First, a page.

This past weekend, Sunday, September 23rd, to be exact, I participated and completed my first and quite possibly my last ever Iron Girl Duathlon. For those of you unfamiliar with the specifics, that is a 2 mile run, a 22 mile bike ride and a 2 mile run to top it all off. My fellow footie Mom, in the photo above, suggested this race to me when she heard Husband Jared and I enjoyed half marathons. Being ignorant in the ways of cycling I said yes, registered for the race and begin training.
Little did I know what I was getting into, until Husband Jared and I drove the cycling course. There was hill after hill after hill oh and then some more inclines. So I diligently logged miles and hours on my bike. A mountain bike no less. Heavy and with knobby tires. Come to find out that is not a good combination for a road race. No sir.
So, there I was the night before race day. Feeling rather unprepared, knots in my stomach and definitely lacking the confidence necessary to conquer those hills. Husband Jared spoke some truth, poured encouragement out and even woke up on race moring to prepare coffee and hard boiled eggs for me. Time for me to get over myself. The goal...just finish the race. Don't worry about the time and just keep pedaling. Even when you don't want to, even when it's tough, even when your legs are screaming, just keep pedaling.
And I did. Carolyn was a huge support. She had navigated the course two times previously, knew her way around and was such a source of motivation for me. I might have left out, the race is women only! Oh yeah. In the case you did not know I am an emotional being. Seeing a sea of women line up, some alone, some in groups, some cancer survivors, some struggling with MS diagnosis, others celebrating birthdays or weight loss, was overwhleming. Not only that, but relationally women are amazing. There were strangers encouraging, fist pumping and hugging all whiel preparing to head out onto the course. Then there was Carolyn and myself. Her spurring me on and running the first miles with me all while talking. Super impressive. We made it into the transition area and I was feeling strong. Stronger than when I started. Until I saw the racks of bikes and once again I felt completely intimidated. Remembering the mantra, just keep pedaling, I mounted the bike and we began. Then Carolyn was just a speck of purple, miles in front of me. Before the race began we had agreed that we would each run our own race so to speak, go at our own pace and not worry about "staying together". And we did. She finished a good half hour ahead of me but when I rounded the corner towards the finish line she was right there, cheering me on and smiling. Awesome. I must admit, I was a bit jealous of her water and her smile. Almost there.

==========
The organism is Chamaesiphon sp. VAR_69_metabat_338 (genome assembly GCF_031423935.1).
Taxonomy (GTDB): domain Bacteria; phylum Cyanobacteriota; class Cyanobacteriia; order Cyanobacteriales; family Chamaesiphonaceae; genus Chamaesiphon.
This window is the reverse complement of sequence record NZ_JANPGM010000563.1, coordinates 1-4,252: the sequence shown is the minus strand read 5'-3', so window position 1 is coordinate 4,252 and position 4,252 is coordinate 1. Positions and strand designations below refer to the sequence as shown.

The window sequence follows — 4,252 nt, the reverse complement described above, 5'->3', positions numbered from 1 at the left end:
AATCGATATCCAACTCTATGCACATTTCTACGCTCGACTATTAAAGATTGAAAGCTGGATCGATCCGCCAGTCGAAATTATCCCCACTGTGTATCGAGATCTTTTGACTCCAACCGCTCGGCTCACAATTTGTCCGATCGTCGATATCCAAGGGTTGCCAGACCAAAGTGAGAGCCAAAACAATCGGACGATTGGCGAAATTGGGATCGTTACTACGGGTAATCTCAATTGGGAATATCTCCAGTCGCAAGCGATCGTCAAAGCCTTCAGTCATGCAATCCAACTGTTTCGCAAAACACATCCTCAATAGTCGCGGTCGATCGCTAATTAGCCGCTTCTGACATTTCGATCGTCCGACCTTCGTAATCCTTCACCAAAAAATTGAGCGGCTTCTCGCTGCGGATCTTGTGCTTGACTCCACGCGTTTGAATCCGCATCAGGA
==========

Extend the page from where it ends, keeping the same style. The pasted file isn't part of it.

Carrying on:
Here's where I stop and reflect for a brief moment about the experience. I struggled both mentally and physically on the course. There was one hill, on the second time around that I had to literally talk myself into climbing on the bike and as I was in the midst of it I heard a voice from behind yelling, "get it girl". Women are beautiful. Another hill, and a different rider, passing me on the left and shouting encouragement, "almost there", "keep going", "you can do it". That was the norm, not the exception for this race. A group of women came along side as we were on the last of a string of hills on the back side of the course. I must admit that I was cursing in my head when next to me I hear, "jeepers". Yes, that's right, "jeepers". Couldn't have said it better myself. Those hills were hard. They tested my resolve in more ways than one. Yet, while riding, I was strangely at peace. There was conversation between me, myself and God. Some prayers. Some questions. Some blog writing happening while I was riding. Hence this reflection. I was so grateful to be amongst competitors that shared womenhood as our common ground. It was inspiring.
Well enough of that. Let's talk finish line. And breakfast. Medals and photos. I crossed the finish line, heard my name called out and found Carolyn waiting for me. No sooner did I see her and she asked if we were still friends. Ha. Of course. Not that I didn't question my sanity as well as hers throughout the race. Those last two miles were excruciating. I could liken my legs to Popeye's calves, each feeling as though they weighed 100 pounds. It was a long, slow two miles. I did in fact finish. Goal accomplished. Then we refueled doing our best to repace the thousand plus calories that we just burned. And we laughed and compared the racer's high to childbirth; Painful throughout, yet strangely enough we would do it all again. Maybe.